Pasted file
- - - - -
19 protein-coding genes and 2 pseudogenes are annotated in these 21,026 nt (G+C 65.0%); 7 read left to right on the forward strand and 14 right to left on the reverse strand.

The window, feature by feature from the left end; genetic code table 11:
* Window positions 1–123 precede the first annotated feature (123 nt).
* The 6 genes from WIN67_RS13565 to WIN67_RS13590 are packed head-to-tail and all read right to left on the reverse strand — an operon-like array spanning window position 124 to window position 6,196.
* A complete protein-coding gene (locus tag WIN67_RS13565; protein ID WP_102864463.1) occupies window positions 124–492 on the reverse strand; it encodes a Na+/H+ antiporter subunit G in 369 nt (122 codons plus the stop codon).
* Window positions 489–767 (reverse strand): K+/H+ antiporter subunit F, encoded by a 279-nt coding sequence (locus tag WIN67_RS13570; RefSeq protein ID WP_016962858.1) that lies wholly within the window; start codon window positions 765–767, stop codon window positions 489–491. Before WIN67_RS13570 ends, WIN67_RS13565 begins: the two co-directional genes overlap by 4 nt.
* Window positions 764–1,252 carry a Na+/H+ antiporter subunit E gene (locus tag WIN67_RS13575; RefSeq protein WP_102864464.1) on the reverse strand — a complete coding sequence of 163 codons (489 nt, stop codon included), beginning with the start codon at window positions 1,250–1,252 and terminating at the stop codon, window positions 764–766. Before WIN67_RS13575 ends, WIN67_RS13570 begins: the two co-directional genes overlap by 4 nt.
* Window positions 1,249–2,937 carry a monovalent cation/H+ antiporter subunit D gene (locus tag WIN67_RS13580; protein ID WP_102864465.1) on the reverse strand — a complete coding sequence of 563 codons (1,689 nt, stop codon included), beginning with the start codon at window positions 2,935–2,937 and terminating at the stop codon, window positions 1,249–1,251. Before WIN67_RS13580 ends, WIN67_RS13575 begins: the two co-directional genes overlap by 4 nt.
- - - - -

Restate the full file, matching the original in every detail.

19 protein-coding genes and 2 pseudogenes are annotated in these 21,026 nt (G+C 65.0%); 7 read left to right on the forward strand and 14 right to left on the reverse strand.

The window, feature by feature from the left end; genetic code table 11:
* Window positions 1–123 precede the first annotated feature (123 nt).
* The 6 genes from WIN67_RS13565 to WIN67_RS13590 are packed head-to-tail and all read right to left on the reverse strand — an operon-like array spanning window position 124 to window position 6,196.
* A complete protein-coding gene (locus tag WIN67_RS13565; protein ID WP_102864463.1) occupies window positions 124–492 on the reverse strand; it encodes a Na+/H+ antiporter subunit G in 369 nt (122 codons plus the stop codon).
* Window positions 489–767 (reverse strand): K+/H+ antiporter subunit F, encoded by a 279-nt coding sequence (locus tag WIN67_RS13570; RefSeq protein ID WP_016962858.1) that lies wholly within the window; start codon window positions 765–767, stop codon window positions 489–491. Before WIN67_RS13570 ends, WIN67_RS13565 begins: the two co-directional genes overlap by 4 nt.
* Window positions 764–1,252 carry a Na+/H+ antiporter subunit E gene (locus tag WIN67_RS13575; RefSeq protein WP_102864464.1) on the reverse strand — a complete coding sequence of 163 codons (489 nt, stop codon included), beginning with the start codon at window positions 1,250–1,252 and terminating at the stop codon, window positions 764–766. Before WIN67_RS13575 ends, WIN67_RS13570 begins: the two co-directional genes overlap by 4 nt.
* Window positions 1,249–2,937 carry a monovalent cation/H+ antiporter subunit D gene (locus tag WIN67_RS13580; protein ID WP_102864465.1) on the reverse strand — a complete coding sequence of 563 codons (1,689 nt, stop codon included), beginning with the start codon at window positions 2,935–2,937 and terminating at the stop codon, window positions 1,249–1,251. Before WIN67_RS13580 ends, WIN67_RS13575 begins: the two co-directional genes overlap by 4 nt.